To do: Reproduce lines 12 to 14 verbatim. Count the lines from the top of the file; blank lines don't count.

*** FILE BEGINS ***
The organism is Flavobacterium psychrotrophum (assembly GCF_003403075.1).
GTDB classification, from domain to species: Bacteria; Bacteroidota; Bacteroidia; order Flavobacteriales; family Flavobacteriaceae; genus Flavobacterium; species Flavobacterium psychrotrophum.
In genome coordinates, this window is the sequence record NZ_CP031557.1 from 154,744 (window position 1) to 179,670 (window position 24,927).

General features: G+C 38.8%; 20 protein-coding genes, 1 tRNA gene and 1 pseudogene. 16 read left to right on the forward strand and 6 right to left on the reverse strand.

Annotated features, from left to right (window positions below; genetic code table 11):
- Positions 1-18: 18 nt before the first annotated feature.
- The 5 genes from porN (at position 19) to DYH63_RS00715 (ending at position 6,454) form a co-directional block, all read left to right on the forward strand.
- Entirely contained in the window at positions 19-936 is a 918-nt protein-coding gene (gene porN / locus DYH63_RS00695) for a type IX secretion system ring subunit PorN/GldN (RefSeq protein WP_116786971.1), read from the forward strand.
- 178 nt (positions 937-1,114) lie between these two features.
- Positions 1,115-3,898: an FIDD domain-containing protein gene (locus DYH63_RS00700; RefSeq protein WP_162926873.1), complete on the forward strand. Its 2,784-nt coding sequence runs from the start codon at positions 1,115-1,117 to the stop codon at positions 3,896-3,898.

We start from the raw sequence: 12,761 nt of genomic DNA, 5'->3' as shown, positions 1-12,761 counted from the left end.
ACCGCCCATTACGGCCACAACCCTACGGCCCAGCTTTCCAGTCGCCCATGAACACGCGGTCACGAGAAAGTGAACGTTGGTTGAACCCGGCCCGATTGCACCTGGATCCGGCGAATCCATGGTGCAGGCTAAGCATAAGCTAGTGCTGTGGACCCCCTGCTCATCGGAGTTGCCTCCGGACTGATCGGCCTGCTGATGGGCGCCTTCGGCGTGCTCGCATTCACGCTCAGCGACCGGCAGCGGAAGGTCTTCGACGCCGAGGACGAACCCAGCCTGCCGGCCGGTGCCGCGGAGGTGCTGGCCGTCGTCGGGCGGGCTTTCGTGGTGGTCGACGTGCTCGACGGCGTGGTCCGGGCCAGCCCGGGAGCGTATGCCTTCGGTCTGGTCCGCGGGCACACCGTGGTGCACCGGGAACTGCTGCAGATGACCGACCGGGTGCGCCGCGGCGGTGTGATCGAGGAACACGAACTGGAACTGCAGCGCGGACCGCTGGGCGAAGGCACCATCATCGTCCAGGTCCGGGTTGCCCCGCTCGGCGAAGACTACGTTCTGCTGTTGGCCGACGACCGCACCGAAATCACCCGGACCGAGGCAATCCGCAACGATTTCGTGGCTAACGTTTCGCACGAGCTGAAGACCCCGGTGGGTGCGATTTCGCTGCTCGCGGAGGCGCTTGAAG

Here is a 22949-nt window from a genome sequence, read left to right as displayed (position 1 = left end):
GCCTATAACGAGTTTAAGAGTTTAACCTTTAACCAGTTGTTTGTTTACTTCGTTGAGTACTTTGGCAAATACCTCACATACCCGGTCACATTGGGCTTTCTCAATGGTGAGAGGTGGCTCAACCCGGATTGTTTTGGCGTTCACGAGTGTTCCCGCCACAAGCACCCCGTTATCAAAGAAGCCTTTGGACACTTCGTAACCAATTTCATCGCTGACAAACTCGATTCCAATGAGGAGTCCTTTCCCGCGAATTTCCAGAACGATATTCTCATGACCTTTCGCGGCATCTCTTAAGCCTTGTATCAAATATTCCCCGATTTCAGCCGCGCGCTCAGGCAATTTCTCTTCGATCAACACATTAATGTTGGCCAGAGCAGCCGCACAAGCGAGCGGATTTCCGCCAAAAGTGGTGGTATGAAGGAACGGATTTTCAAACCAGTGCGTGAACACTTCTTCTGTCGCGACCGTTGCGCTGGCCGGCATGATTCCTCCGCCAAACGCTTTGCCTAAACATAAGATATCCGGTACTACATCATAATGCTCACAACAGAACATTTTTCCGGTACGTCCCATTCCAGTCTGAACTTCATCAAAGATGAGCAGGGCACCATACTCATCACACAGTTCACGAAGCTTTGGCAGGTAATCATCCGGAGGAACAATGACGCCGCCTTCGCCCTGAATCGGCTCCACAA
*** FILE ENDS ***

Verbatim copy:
ACCGCCCATTACGGCCACAACCCTACGGCCCAGCTTTCCAGTCGCCCATGAACACGCGGTCACGAGAAAGTGAACGTTGGTTGAACCCGGCCCGATTGCACCTGGATCCGGCGAATCCATGGTGCAGGCTAAGCATAAGCTAGTGCTGTGGACCCCCTGCTCATCGGAGTTGCCTCCGGACTGATCGGCCTGCTGATGGGCGCCTTCGGCGTGCTCGCATTCACGCTCAGCGACCGGCAGCGGAAGGTCTTCGACGCCGAGGACGAACCCAGCCTGCCGGCCGGTGCCGCGGAGGTGCTGGCCGTCGTCGGGCGGGCTTTCGTGGTGGTCGACGTGCTCGACGGCGTGGTCCGGGCCAGCCCGGGAGCGTATGCCTTCGGTCTGGTCCGCGGGCACACCGTGGTGCACCGGGAACTGCTGCAGATGACCGACCGGGTGCGCCGCGGCGGTGTGATCGAGGAACACGAACTGGAACTGCAGCGCGGACCGCTGGGCGAAGGCACCATCATCGTCCAGGTCCGGGTTGCCCCGCTCGGCGAAGACTACGTTCTGCTGTTGGCCGACGACCGCACCGAAATCACCCGGACCGAGGCAATCCGCAACGATTTCGTGGCTAACGTTTCGCACGAGCTGAAGACCCCGGTGGGTGCGATTTCGCTGCTCGCGGAGGCGCTTGAAG

Here is a 22949-nt window from a genome sequence, read left to right as displayed (position 1 = left end):
GCCTATAACGAGTTTAAGAGTTTAACCTTTAACCAGTTGTTTGTTTACTTCGTTGAGTACTTTGGCAAATACCTCACATACCCGGTCACATTGGGCTTTCTCAATGGTGAGAGGTGGCTCAACCCGGATTGTTTTGGCGTTCACGAGTGTTCCCGCCACAAGCACCCCGTTATCAAAGAAGCCTTTGGACACTTCGTAACCAATTTCATCGCTGACAAACTCGATTCCAATGAGGAGTCCTTTCCCGCGAATTTCCAGAACGATATTCTCATGACCTTTCGCGGCATCTCTTAAGCCTTGTATCAAATATTCCCCGATTTCAGCCGCGCGCTCAGGCAATTTCTCTTCGATCAACACATTAATGTTGGCCAGAGCAGCCGCACAAGCGAGCGGATTTCCGCCAAAAGTGGTGGTATGAAGGAACGGATTTTCAAACCAGTGCGTGAACACTTCTTCTGTCGCGACCGTTGCGCTGGCCGGCATGATTCCTCCGCCAAACGCTTTGCCTAAACATAAGATATCCGGTACTACATCATAATGCTCACAACAGAACATTTTTCCGGTACGTCCCATTCCAGTCTGAACTTCATCAAAGATGAGCAGGGCACCATACTCATCACACAGTTCACGAAGCTTTGGCAGGTAATCATCCGGAGGAACAATGACGCCGCCTTCGCCCTGAATCGGCTCCACAA